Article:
This brings me to “hate crime” as a dominant interpretive framework for understanding and responding to violent prejudice. The discourse of hate crime constitutes two primary figures: the hater, as the perpetrator of violence, and the hated as its victim.
Oftentimes, in talk about hate crime, the bodies and identities of those to whom violence is done tend to be naturalised, homogenised and hypervisibilised. Such identities — such as black lesbians or migrants from other parts of Africa — are represented as groups of hated Others, their vulnerable status often over-determined. In this dyad of victim and perpetrator the state is positioned as the protector of victims and the punisher of perpetrators. Yet in this configuration, the state’s own power to act prejudicially, and to injure and oppress is often obscured. The massacre of miners at Marikana exemplifies the complicity in violent prejudice of an increasingly repressive state apparatus.
I am in no way suggesting that structures of the state be absolved of their obligations to act against prejudice, through legal and other means. Rather, I am cautioning as to how both law and state are themselves implicated in the production and perpetuation of vulnerability and violation.
Prejudice is often conceived of as directed towards a set of marked and singularised identities, as a form of discrimination against LGBTI people, black people, women, or the poor. Yet when discrimination is understood through a singular notion of identity, it is easy to erase how racism, heteronormativity, patriarchy and economic exclusion are mutually reinforcing systems that oppress and exclude. These systems, working together, render people more, or less, exposed to the prejudices that underpin them. Thinking about prejudice in an intersectional way exposes how, within current social and economic conditions, certain lives are more precariously poised to face the strong-arm tactics central to their continued marginalisation. In the same moment, wielding prejudice also provides dividends — certain identity positions derive power benefits through the marginalisation of others.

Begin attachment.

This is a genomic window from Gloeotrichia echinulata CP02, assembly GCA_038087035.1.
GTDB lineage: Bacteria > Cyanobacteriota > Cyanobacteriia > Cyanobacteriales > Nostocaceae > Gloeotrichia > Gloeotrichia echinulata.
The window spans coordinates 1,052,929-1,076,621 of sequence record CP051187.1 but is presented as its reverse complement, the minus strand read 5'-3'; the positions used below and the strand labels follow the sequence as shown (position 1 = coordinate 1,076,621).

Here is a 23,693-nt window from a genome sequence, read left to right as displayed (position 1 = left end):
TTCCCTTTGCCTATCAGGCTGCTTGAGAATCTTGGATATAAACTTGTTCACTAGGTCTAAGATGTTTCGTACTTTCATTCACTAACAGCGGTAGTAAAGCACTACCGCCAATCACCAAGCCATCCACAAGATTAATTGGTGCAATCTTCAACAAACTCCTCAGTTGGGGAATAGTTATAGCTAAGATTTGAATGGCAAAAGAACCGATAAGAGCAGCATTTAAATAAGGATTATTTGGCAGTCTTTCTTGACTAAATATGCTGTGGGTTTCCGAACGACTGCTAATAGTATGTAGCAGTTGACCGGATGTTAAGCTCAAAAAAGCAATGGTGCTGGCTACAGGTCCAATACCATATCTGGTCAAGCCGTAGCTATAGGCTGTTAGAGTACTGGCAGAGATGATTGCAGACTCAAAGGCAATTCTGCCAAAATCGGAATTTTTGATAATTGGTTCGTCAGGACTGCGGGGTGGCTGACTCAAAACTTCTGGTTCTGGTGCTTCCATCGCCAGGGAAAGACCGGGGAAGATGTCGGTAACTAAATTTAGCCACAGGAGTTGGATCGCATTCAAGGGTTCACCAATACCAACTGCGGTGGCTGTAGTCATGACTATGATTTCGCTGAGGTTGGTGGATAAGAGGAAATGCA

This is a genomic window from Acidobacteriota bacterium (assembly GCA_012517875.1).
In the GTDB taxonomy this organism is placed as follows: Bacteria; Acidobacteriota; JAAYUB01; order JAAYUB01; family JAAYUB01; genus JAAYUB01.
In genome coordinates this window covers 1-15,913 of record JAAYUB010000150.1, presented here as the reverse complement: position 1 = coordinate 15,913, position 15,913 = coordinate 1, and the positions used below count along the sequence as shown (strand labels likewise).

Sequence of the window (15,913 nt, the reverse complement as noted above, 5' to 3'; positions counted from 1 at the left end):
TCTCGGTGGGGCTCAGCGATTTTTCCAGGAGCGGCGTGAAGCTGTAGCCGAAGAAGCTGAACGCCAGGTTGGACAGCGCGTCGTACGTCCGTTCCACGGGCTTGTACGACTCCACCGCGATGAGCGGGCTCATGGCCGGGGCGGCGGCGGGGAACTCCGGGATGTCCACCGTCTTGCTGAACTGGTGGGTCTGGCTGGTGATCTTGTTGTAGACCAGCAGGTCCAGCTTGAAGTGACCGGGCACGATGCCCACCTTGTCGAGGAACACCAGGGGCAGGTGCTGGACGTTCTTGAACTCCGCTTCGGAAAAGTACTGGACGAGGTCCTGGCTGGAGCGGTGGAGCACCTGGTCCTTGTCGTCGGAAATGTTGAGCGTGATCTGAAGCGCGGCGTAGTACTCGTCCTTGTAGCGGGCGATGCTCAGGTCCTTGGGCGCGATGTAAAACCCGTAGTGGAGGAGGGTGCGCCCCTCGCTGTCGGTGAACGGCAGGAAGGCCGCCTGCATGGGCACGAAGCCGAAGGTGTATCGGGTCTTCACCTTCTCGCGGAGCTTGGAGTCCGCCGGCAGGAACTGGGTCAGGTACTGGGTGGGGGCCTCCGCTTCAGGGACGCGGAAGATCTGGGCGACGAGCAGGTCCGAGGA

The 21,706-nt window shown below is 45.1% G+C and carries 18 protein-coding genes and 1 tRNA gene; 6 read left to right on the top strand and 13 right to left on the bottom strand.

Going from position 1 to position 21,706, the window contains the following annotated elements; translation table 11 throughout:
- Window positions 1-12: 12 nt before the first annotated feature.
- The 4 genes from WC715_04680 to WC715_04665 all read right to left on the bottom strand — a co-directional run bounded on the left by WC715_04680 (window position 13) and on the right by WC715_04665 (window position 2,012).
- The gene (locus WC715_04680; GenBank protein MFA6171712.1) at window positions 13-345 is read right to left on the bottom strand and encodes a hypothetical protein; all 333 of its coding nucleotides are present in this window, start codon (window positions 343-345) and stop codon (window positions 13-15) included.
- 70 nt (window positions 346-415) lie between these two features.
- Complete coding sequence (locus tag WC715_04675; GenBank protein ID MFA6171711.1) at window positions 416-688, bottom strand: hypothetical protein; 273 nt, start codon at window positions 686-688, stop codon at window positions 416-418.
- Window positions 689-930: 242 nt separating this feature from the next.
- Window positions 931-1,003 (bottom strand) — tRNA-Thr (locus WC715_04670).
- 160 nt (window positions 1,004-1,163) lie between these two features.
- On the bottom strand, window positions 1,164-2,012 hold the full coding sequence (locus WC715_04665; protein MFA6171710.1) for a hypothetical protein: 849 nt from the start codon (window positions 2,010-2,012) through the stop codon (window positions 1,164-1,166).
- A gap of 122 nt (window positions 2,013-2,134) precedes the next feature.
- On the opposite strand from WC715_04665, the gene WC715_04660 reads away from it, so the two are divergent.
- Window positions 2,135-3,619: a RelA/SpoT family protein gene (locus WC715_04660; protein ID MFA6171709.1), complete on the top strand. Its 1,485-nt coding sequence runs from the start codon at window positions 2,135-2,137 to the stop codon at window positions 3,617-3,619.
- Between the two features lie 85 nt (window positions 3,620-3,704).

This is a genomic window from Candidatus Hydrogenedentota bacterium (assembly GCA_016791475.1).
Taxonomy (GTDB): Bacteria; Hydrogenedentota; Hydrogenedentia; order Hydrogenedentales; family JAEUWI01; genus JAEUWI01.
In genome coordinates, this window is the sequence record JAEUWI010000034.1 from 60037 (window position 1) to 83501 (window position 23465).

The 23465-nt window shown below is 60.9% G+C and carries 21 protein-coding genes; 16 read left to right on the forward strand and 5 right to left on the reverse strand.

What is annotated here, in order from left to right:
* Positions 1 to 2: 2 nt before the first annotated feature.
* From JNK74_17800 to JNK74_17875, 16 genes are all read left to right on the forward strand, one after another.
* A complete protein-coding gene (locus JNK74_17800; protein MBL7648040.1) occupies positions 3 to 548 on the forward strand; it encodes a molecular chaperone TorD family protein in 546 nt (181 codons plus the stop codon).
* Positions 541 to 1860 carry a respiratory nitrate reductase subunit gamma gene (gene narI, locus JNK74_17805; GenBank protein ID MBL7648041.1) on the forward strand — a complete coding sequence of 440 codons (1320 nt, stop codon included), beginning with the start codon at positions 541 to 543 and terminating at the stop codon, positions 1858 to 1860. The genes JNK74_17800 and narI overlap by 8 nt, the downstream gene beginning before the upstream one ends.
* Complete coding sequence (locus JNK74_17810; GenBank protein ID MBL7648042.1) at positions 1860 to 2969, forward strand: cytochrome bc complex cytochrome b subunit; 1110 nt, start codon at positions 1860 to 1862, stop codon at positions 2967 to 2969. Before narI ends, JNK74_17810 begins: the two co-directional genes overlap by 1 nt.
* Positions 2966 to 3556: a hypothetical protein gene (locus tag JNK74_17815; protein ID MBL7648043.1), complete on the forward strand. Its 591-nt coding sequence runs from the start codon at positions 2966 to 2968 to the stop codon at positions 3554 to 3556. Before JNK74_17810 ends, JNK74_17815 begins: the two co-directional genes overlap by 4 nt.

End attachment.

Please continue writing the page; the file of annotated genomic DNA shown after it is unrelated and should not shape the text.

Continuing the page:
The dimensions of prejudice I am speaking of are not static, nor should they be accepted as “just the way things are” or indeed, “just the way we are”. In fact, current gender, race, class and sexual orders are coming under increasing pressure as individuals resist their constraints on speaking, moving and living.
These resistances are recrafting the terms of the social, opening up transformative possibilities for alternative forms of relationality to emerge. And yes, such possibilities do require that we bring down the statues that have, in many ways, cemented our national imaginary.
I wish to suggest that prejudice is viewed as a series of ongoing “encounters” that organise the social sphere, rather than as predetermined acts or attitudes. These encounters operate in both centralised and diffused ways. They shape our sense of belonging — to a nation, in a community, to a discipline, in a room. Prejudice is a way of being — a way of relating to oneself and to others. The psychological, social and political dynamics of prejudice prop up existing power relations. It is thus necessary that the work of non-prejudice disrupt these relationships of domination and subordination. This disruption is a personal and a political project. If it is to be transformative, it is necessarily a place of dis-ease (rather than disease). Confronting one’s own capacity to do prejudice, as well as how it invests one with power over others, has the potential to yield more equitable, just and inclusionary ways of being together.
Melanie Judge is an activist and scholar. This is an edited extract of her address on a roundtable debate “Are we programmed for prejudice?” held at the 21st annual South African Psychology Congress held in Johannesburg from September 15-18 2015.